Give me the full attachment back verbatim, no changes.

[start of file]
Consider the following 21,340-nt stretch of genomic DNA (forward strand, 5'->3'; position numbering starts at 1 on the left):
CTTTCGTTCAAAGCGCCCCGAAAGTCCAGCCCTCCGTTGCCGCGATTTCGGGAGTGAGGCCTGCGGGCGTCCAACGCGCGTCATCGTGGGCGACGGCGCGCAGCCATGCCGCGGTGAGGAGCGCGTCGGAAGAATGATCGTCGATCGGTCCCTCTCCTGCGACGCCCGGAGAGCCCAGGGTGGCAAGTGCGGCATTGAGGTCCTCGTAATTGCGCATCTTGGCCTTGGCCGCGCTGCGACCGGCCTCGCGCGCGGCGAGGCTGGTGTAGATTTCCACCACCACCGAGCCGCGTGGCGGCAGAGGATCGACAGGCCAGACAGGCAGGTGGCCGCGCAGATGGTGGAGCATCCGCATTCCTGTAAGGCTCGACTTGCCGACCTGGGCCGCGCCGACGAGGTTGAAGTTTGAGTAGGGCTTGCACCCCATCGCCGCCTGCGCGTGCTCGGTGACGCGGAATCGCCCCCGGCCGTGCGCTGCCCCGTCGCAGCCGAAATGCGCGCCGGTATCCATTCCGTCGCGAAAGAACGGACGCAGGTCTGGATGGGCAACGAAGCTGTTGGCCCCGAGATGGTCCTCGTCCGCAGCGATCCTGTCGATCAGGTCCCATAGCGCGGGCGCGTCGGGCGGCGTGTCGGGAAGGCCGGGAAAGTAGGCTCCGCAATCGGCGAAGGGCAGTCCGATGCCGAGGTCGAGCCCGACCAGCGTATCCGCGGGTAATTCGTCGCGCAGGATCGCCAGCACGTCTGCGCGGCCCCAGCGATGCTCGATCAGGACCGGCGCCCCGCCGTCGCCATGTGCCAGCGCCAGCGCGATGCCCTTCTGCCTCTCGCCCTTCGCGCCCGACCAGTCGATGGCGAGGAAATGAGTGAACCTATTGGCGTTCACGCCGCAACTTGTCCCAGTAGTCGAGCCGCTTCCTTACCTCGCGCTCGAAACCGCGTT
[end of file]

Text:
Consider the following 21,340-nt stretch of genomic DNA (forward strand, 5'->3'; position numbering starts at 1 on the left):
CTTTCGTTCAAAGCGCCCCGAAAGTCCAGCCCTCCGTTGCCGCGATTTCGGGAGTGAGGCCTGCGGGCGTCCAACGCGCGTCATCGTGGGCGACGGCGCGCAGCCATGCCGCGGTGAGGAGCGCGTCGGAAGAATGATCGTCGATCGGTCCCTCTCCTGCGACGCCCGGAGAGCCCAGGGTGGCAAGTGCGGCATTGAGGTCCTCGTAATTGCGCATCTTGGCCTTGGCCGCGCTGCGACCGGCCTCGCGCGCGGCGAGGCTGGTGTAGATTTCCACCACCACCGAGCCGCGTGGCGGCAGAGGATCGACAGGCCAGACAGGCAGGTGGCCGCGCAGATGGTGGAGCATCCGCATTCCTGTAAGGCTCGACTTGCCGACCTGGGCCGCGCCGACGAGGTTGAAGTTTGAGTAGGGCTTGCACCCCATCGCCGCCTGCGCGTGCTCGGTGACGCGGAATCGCCCCCGGCCGTGCGCTGCCCCGTCGCAGCCGAAATGCGCGCCGGTATCCATTCCGTCGCGAAAGAACGGACGCAGGTCTGGATGGGCAACGAAGCTGTTGGCCCCGAGATGGTCCTCGTCCGCAGCGATCCTGTCGATCAGGTCCCATAGCGCGGGCGCGTCGGGCGGCGTGTCGGGAAGGCCGGGAAAGTAGGCTCCGCAATCGGCGAAGGGCAGTCCGATGCCGAGGTCGAGCCCGACCAGCGTATCCGCGGGTAATTCGTCGCGCAGGATCGCCAGCACGTCTGCGCGGCCCCAGCGATGCTCGATCAGGACCGGCGCCCCGCCGTCGCCATGTGCCAGCGCCAGCGCGATGCCCTTCTGCCTCTCGCCCTTCGCGCCCGACCAGTCGATGGCGAGGAAATGAGTGAACCTATTGGCGTTCACGCCGCAACTTGTCCCAGTAGTCGAGCCGCTTCCTTACCTCGCGCTCGAAACCGCGTT